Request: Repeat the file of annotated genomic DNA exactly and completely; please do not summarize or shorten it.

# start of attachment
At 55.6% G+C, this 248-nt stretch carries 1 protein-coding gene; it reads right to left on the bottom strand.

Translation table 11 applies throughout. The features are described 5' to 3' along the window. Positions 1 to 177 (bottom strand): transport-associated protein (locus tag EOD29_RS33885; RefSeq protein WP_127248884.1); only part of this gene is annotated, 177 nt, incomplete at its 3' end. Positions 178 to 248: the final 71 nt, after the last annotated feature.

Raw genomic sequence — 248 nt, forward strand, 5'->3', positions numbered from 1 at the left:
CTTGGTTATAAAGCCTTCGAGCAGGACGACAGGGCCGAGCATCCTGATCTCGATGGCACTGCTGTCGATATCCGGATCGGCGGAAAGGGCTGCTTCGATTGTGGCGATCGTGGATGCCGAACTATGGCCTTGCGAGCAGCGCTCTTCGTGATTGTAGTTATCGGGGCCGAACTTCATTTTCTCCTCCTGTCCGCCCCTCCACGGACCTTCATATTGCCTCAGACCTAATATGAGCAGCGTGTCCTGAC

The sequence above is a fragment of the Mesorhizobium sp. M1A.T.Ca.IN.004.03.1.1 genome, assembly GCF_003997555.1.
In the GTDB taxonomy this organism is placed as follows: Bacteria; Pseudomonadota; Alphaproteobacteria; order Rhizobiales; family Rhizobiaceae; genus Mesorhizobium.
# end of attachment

At 55.6% G+C, this 248-nt stretch carries 1 protein-coding gene; it reads right to left on the bottom strand.

Translation table 11 applies throughout. The features are described 5' to 3' along the window. Positions 1 to 177 (bottom strand): transport-associated protein (locus tag EOD29_RS33885; RefSeq protein WP_127248884.1); only part of this gene is annotated, 177 nt, incomplete at its 3' end. Positions 178 to 248: the final 71 nt, after the last annotated feature.

Raw genomic sequence — 248 nt, forward strand, 5'->3', positions numbered from 1 at the left:
CTTGGTTATAAAGCCTTCGAGCAGGACGACAGGGCCGAGCATCCTGATCTCGATGGCACTGCTGTCGATATCCGGATCGGCGGAAAGGGCTGCTTCGATTGTGGCGATCGTGGATGCCGAACTATGGCCTTGCGAGCAGCGCTCTTCGTGATTGTAGTTATCGGGGCCGAACTTCATTTTCTCCTCCTGTCCGCCCCTCCACGGACCTTCATATTGCCTCAGACCTAATATGAGCAGCGTGTCCTGAC

The sequence above is a fragment of the Mesorhizobium sp. M1A.T.Ca.IN.004.03.1.1 genome, assembly GCF_003997555.1.
In the GTDB taxonomy this organism is placed as follows: Bacteria; Pseudomonadota; Alphaproteobacteria; order Rhizobiales; family Rhizobiaceae; genus Mesorhizobium.